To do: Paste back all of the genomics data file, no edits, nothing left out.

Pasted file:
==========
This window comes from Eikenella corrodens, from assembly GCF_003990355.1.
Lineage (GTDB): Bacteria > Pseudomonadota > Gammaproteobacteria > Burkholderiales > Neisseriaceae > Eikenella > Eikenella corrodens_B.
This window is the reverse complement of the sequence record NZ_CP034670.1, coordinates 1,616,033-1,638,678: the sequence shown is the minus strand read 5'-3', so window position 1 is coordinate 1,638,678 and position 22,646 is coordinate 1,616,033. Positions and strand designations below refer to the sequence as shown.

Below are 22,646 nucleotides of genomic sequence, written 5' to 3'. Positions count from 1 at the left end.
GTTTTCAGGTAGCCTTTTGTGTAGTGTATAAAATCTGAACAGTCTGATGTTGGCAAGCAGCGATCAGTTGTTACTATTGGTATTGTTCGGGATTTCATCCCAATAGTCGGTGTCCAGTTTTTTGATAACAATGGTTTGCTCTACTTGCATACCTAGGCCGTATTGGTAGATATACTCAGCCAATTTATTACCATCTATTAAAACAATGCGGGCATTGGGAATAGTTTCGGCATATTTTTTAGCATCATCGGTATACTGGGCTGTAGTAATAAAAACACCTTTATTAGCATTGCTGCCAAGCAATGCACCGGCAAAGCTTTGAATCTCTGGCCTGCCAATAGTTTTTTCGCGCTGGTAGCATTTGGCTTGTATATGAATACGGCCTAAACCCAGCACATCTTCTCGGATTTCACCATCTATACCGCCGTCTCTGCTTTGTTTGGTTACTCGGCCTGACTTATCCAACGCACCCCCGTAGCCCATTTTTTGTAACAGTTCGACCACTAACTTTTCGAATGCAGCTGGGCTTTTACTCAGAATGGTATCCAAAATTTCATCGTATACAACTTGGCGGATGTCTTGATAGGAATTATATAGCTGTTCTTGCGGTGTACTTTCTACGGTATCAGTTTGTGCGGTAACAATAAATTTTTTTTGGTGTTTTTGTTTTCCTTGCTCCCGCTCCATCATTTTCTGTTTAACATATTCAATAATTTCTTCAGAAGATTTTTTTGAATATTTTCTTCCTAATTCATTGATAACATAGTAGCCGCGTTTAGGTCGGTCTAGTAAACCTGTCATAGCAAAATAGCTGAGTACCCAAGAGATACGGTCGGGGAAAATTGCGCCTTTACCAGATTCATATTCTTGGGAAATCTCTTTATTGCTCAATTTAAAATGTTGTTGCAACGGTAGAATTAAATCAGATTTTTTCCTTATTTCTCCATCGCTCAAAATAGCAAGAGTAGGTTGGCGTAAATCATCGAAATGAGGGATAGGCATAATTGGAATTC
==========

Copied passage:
This window comes from Eikenella corrodens, from assembly GCF_003990355.1.
Lineage (GTDB): Bacteria > Pseudomonadota > Gammaproteobacteria > Burkholderiales > Neisseriaceae > Eikenella > Eikenella corrodens_B.
This window is the reverse complement of the sequence record NZ_CP034670.1, coordinates 1,616,033-1,638,678: the sequence shown is the minus strand read 5'-3', so window position 1 is coordinate 1,638,678 and position 22,646 is coordinate 1,616,033. Positions and strand designations below refer to the sequence as shown.

Below are 22,646 nucleotides of genomic sequence, written 5' to 3'. Positions count from 1 at the left end.
GTTTTCAGGTAGCCTTTTGTGTAGTGTATAAAATCTGAACAGTCTGATGTTGGCAAGCAGCGATCAGTTGTTACTATTGGTATTGTTCGGGATTTCATCCCAATAGTCGGTGTCCAGTTTTTTGATAACAATGGTTTGCTCTACTTGCATACCTAGGCCGTATTGGTAGATATACTCAGCCAATTTATTACCATCTATTAAAACAATGCGGGCATTGGGAATAGTTTCGGCATATTTTTTAGCATCATCGGTATACTGGGCTGTAGTAATAAAAACACCTTTATTAGCATTGCTGCCAAGCAATGCACCGGCAAAGCTTTGAATCTCTGGCCTGCCAATAGTTTTTTCGCGCTGGTAGCATTTGGCTTGTATATGAATACGGCCTAAACCCAGCACATCTTCTCGGATTTCACCATCTATACCGCCGTCTCTGCTTTGTTTGGTTACTCGGCCTGACTTATCCAACGCACCCCCGTAGCCCATTTTTTGTAACAGTTCGACCACTAACTTTTCGAATGCAGCTGGGCTTTTACTCAGAATGGTATCCAAAATTTCATCGTATACAACTTGGCGGATGTCTTGATAGGAATTATATAGCTGTTCTTGCGGTGTACTTTCTACGGTATCAGTTTGTGCGGTAACAATAAATTTTTTTTGGTGTTTTTGTTTTCCTTGCTCCCGCTCCATCATTTTCTGTTTAACATATTCAATAATTTCTTCAGAAGATTTTTTTGAATATTTTCTTCCTAATTCATTGATAACATAGTAGCCGCGTTTAGGTCGGTCTAGTAAACCTGTCATAGCAAAATAGCTGAGTACCCAAGAGATACGGTCGGGGAAAATTGCGCCTTTACCAGATTCATATTCTTGGGAAATCTCTTTATTGCTCAATTTAAAATGTTGTTGCAACGGTAGAATTAAATCAGATTTTTTCCTTATTTCTCCATCGCTCAAAATAGCAAGAGTAGGTTGGCGTAAATCATCGAAATGAGGGATAGGCATAATTGGAATTC